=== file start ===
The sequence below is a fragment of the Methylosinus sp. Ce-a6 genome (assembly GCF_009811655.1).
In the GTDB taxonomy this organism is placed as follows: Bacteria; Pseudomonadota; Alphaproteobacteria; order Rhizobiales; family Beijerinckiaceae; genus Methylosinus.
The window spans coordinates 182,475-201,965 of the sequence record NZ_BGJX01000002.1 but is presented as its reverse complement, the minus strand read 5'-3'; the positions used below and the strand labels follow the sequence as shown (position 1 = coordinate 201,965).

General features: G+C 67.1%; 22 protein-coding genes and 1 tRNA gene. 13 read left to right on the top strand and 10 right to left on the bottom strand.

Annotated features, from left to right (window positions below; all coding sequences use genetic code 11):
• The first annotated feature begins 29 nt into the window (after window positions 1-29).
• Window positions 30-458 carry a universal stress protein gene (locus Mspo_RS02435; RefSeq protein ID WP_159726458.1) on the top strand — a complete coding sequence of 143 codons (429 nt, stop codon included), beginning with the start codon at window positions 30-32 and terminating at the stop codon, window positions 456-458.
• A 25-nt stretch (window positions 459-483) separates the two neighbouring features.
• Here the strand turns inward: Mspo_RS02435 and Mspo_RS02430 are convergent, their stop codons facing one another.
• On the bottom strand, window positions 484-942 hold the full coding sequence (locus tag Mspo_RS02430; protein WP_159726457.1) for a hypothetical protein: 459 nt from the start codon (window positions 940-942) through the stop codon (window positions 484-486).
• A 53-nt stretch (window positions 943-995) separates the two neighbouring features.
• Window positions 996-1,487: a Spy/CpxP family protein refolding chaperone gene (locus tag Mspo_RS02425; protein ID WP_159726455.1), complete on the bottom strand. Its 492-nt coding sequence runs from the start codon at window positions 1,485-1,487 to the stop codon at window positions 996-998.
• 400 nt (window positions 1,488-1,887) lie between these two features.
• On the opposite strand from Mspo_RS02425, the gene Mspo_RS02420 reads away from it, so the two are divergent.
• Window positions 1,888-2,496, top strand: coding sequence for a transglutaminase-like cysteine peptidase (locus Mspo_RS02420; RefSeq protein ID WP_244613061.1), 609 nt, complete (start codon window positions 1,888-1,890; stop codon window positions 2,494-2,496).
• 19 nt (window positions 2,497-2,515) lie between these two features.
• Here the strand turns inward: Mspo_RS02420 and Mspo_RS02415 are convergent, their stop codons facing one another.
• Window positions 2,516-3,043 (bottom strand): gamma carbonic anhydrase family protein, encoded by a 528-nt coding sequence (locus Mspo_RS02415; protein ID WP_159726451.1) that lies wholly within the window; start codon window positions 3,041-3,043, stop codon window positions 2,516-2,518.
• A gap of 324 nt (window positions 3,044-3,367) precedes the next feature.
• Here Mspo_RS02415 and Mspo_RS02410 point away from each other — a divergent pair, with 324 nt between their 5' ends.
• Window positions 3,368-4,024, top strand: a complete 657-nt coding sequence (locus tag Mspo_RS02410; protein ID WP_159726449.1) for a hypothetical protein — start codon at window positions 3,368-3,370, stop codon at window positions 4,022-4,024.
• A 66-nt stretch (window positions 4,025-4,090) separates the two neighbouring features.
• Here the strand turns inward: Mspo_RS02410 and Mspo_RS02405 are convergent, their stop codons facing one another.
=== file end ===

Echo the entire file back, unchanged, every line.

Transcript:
The sequence below is a fragment of the Methylosinus sp. Ce-a6 genome (assembly GCF_009811655.1).
In the GTDB taxonomy this organism is placed as follows: Bacteria; Pseudomonadota; Alphaproteobacteria; order Rhizobiales; family Beijerinckiaceae; genus Methylosinus.
The window spans coordinates 182,475-201,965 of the sequence record NZ_BGJX01000002.1 but is presented as its reverse complement, the minus strand read 5'-3'; the positions used below and the strand labels follow the sequence as shown (position 1 = coordinate 201,965).

General features: G+C 67.1%; 22 protein-coding genes and 1 tRNA gene. 13 read left to right on the top strand and 10 right to left on the bottom strand.

Annotated features, from left to right (window positions below; all coding sequences use genetic code 11):
• The first annotated feature begins 29 nt into the window (after window positions 1-29).
• Window positions 30-458 carry a universal stress protein gene (locus Mspo_RS02435; RefSeq protein ID WP_159726458.1) on the top strand — a complete coding sequence of 143 codons (429 nt, stop codon included), beginning with the start codon at window positions 30-32 and terminating at the stop codon, window positions 456-458.
• A 25-nt stretch (window positions 459-483) separates the two neighbouring features.
• Here the strand turns inward: Mspo_RS02435 and Mspo_RS02430 are convergent, their stop codons facing one another.
• On the bottom strand, window positions 484-942 hold the full coding sequence (locus tag Mspo_RS02430; protein WP_159726457.1) for a hypothetical protein: 459 nt from the start codon (window positions 940-942) through the stop codon (window positions 484-486).
• A 53-nt stretch (window positions 943-995) separates the two neighbouring features.
• Window positions 996-1,487: a Spy/CpxP family protein refolding chaperone gene (locus tag Mspo_RS02425; protein ID WP_159726455.1), complete on the bottom strand. Its 492-nt coding sequence runs from the start codon at window positions 1,485-1,487 to the stop codon at window positions 996-998.
• 400 nt (window positions 1,488-1,887) lie between these two features.
• On the opposite strand from Mspo_RS02425, the gene Mspo_RS02420 reads away from it, so the two are divergent.
• Window positions 1,888-2,496, top strand: coding sequence for a transglutaminase-like cysteine peptidase (locus Mspo_RS02420; RefSeq protein ID WP_244613061.1), 609 nt, complete (start codon window positions 1,888-1,890; stop codon window positions 2,494-2,496).
• 19 nt (window positions 2,497-2,515) lie between these two features.
• Here the strand turns inward: Mspo_RS02420 and Mspo_RS02415 are convergent, their stop codons facing one another.
• Window positions 2,516-3,043 (bottom strand): gamma carbonic anhydrase family protein, encoded by a 528-nt coding sequence (locus Mspo_RS02415; protein ID WP_159726451.1) that lies wholly within the window; start codon window positions 3,041-3,043, stop codon window positions 2,516-2,518.
• A gap of 324 nt (window positions 3,044-3,367) precedes the next feature.
• Here Mspo_RS02415 and Mspo_RS02410 point away from each other — a divergent pair, with 324 nt between their 5' ends.
• Window positions 3,368-4,024, top strand: a complete 657-nt coding sequence (locus tag Mspo_RS02410; protein ID WP_159726449.1) for a hypothetical protein — start codon at window positions 3,368-3,370, stop codon at window positions 4,022-4,024.
• A 66-nt stretch (window positions 4,025-4,090) separates the two neighbouring features.
• Here the strand turns inward: Mspo_RS02410 and Mspo_RS02405 are convergent, their stop codons facing one another.